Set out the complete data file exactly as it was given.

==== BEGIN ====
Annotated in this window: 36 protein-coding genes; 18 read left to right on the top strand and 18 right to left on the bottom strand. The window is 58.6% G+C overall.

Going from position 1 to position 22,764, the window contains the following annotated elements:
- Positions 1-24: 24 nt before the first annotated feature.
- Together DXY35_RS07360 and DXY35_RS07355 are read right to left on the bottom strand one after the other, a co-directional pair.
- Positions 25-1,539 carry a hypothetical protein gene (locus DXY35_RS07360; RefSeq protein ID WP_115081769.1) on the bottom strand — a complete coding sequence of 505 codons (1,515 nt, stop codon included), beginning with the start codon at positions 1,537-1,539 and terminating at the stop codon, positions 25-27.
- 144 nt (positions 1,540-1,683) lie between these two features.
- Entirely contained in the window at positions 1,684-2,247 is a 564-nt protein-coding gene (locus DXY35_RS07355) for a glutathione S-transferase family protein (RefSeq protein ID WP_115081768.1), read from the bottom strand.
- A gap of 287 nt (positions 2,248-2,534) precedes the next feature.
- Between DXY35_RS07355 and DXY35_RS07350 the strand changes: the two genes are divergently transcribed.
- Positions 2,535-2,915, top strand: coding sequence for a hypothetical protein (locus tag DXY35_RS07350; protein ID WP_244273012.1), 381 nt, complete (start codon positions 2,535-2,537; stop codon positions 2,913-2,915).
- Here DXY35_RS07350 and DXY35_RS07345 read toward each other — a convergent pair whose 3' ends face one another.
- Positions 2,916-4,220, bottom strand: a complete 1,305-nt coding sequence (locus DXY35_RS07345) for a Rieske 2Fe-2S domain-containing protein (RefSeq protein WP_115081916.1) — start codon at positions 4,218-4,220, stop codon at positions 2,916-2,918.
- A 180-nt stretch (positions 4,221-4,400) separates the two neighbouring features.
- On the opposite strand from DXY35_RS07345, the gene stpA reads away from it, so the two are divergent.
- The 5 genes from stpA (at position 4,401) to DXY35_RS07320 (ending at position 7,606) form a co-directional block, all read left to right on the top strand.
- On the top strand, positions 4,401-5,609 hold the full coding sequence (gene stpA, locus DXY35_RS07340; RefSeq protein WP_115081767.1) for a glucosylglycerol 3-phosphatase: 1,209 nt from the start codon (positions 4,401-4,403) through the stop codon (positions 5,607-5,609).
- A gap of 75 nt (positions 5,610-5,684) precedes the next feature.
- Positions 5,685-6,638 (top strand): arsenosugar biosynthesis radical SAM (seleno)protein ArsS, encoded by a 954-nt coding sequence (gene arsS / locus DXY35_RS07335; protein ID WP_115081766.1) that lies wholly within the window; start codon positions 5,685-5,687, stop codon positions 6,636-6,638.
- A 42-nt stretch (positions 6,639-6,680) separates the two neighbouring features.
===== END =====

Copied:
Annotated in this window: 36 protein-coding genes; 18 read left to right on the top strand and 18 right to left on the bottom strand. The window is 58.6% G+C overall.

Going from position 1 to position 22,764, the window contains the following annotated elements:
- Positions 1-24: 24 nt before the first annotated feature.
- Together DXY35_RS07360 and DXY35_RS07355 are read right to left on the bottom strand one after the other, a co-directional pair.
- Positions 25-1,539 carry a hypothetical protein gene (locus DXY35_RS07360; RefSeq protein ID WP_115081769.1) on the bottom strand — a complete coding sequence of 505 codons (1,515 nt, stop codon included), beginning with the start codon at positions 1,537-1,539 and terminating at the stop codon, positions 25-27.
- 144 nt (positions 1,540-1,683) lie between these two features.
- Entirely contained in the window at positions 1,684-2,247 is a 564-nt protein-coding gene (locus DXY35_RS07355) for a glutathione S-transferase family protein (RefSeq protein ID WP_115081768.1), read from the bottom strand.
- A gap of 287 nt (positions 2,248-2,534) precedes the next feature.
- Between DXY35_RS07355 and DXY35_RS07350 the strand changes: the two genes are divergently transcribed.
- Positions 2,535-2,915, top strand: coding sequence for a hypothetical protein (locus tag DXY35_RS07350; protein ID WP_244273012.1), 381 nt, complete (start codon positions 2,535-2,537; stop codon positions 2,913-2,915).
- Here DXY35_RS07350 and DXY35_RS07345 read toward each other — a convergent pair whose 3' ends face one another.
- Positions 2,916-4,220, bottom strand: a complete 1,305-nt coding sequence (locus DXY35_RS07345) for a Rieske 2Fe-2S domain-containing protein (RefSeq protein WP_115081916.1) — start codon at positions 4,218-4,220, stop codon at positions 2,916-2,918.
- A 180-nt stretch (positions 4,221-4,400) separates the two neighbouring features.
- On the opposite strand from DXY35_RS07345, the gene stpA reads away from it, so the two are divergent.
- The 5 genes from stpA (at position 4,401) to DXY35_RS07320 (ending at position 7,606) form a co-directional block, all read left to right on the top strand.
- On the top strand, positions 4,401-5,609 hold the full coding sequence (gene stpA, locus DXY35_RS07340; RefSeq protein WP_115081767.1) for a glucosylglycerol 3-phosphatase: 1,209 nt from the start codon (positions 4,401-4,403) through the stop codon (positions 5,607-5,609).
- A gap of 75 nt (positions 5,610-5,684) precedes the next feature.
- Positions 5,685-6,638 (top strand): arsenosugar biosynthesis radical SAM (seleno)protein ArsS, encoded by a 954-nt coding sequence (gene arsS / locus DXY35_RS07335; protein ID WP_115081766.1) that lies wholly within the window; start codon positions 5,685-5,687, stop codon positions 6,636-6,638.
- A 42-nt stretch (positions 6,639-6,680) separates the two neighbouring features.